Craig Cerrig Gleisiad a Fan Frynych National Nature Reserve, near Brecon
Craggy mountain landscape in the Brecon Beacons...
Small woodland big on variety with accessible boardwalk
This site and visitor facilities are open – please see more details on this web page.
The Welsh Government is implementing a national coronavirus firebreak from 6pm on Friday 23 October until Monday 9 November.
The firebreak regulations replace the local restrictions which were in force in some parts of the country. They apply to everyone living or travelling in Wales.
Our sites and most visitor facilities remain open during this firebreak period but people are advised to stay at home and only visit sites in the local area to take exercise.
Visiting your local site safely
We have changed the normal route for some of our trails to help you maintain social distancing – please follow signs on site.
You need to wear a mask when going inside one of our buildings.
You can check-in via the NHS app when entering one of our buildings – scan the QR-code on the NHS Covid-19 poster on site.
Lying in a small deep valley shaped by glaciers, Coed y Cerrig National Nature Reserve is hidden away in the southern part of the Black Mountains in the Brecon Beacons National Park.
There is a boardwalk suitable for wheelchairs that takes you through the wet woodland, just over the road from the small car park, and a steep circular route through the woodland on the side of the valley.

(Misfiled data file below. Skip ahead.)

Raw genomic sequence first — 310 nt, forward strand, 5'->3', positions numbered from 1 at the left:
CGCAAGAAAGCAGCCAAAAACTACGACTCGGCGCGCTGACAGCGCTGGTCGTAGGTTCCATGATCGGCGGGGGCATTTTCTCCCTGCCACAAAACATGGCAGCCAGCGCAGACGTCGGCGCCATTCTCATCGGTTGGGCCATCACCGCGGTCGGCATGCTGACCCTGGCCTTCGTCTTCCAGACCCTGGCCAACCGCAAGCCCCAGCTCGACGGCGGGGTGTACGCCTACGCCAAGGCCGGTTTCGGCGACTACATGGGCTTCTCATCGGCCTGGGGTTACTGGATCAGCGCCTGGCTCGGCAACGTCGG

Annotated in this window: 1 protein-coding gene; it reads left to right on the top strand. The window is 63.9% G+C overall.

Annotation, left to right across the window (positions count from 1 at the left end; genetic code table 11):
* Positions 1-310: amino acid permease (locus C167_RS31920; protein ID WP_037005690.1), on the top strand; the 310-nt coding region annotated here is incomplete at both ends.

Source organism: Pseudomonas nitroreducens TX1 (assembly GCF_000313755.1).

The road that passes the reserve was once a busy railway line, carrying men and materials to build the Grwyne Fawr reservoir nine miles away.
There are three distinct types of woodland here:
Look out for showy marsh marigolds in the wet valley bottom and the delicate pink ‘umbrellas’ of valerian growing along the boardwalk.
Spot the striking pink pyramidal flowers of early purple orchids and the colourless and strange toothwort plant which lives parasitically on the roots of other plants like hazel and elm.
Enjoy the swathe of fragrant bluebells along the path through the upper woodland.
Seek out the weird and wonderful bird’s nest orchid in early summer and the elegant nettle-leaved bell flower.
Watch for hovering damselflies and dragonflies and speckled wood butterflies flitting through shards of sunlight.
Listen for the trilling of a wood warbler (like a spinning coin) in the oak woodland and watch for the black and white flash of a pied-flycatcher or the colourful black, orange and grey bandit-like colouring of the male redstart.
As summer moves towards autumn, search for fungi like chanterelles especially in damp weather.
Coed y Cerrig is a National Nature Reserve.
National Nature Reserves are places with some of the very finest examples of wildlife habitats and geological features.
There are over 70 National Nature Reserves in Wales.
Both walking trails are waymarked from the car park.
½ mile/0.8 kilometre, accessible
The wide and level boardwalk, with passing places and wooden benches, enables you to enjoy the woodland in the wet valley bottom. You can either return along the boardwalk or do a circular walk by following a non-boardwalk section shown on the map panel in the car park.
⅓ mile/0.6 kilometre, strenuous
This short circular route climbs steeply up a series of rough stone steps, continuing through the woodland and dropping down a slope to the car park
Coed y Cerrig National Nature Reserve is 4 miles north of Abergavenny.
It is in the county of Monmouthshire.
Take the A465 from Abergavenny towards Hereford. After 4 miles, turn left into the village of Llanfihangel Crucorney. After 500 metres, turn left onto a minor road to Llanthony. After 1¼ miles take the left fork, following the brown and white duck signs. The car park is on the right after 1¼ miles.
Coed y Cerrig National Nature Reserve is on Ordnance Survey (OS) map OL 13.
The OS grid reference is SO 293 211.
For details of public transport visit Traveline Cymru's website.
Tel: 0300 065 3000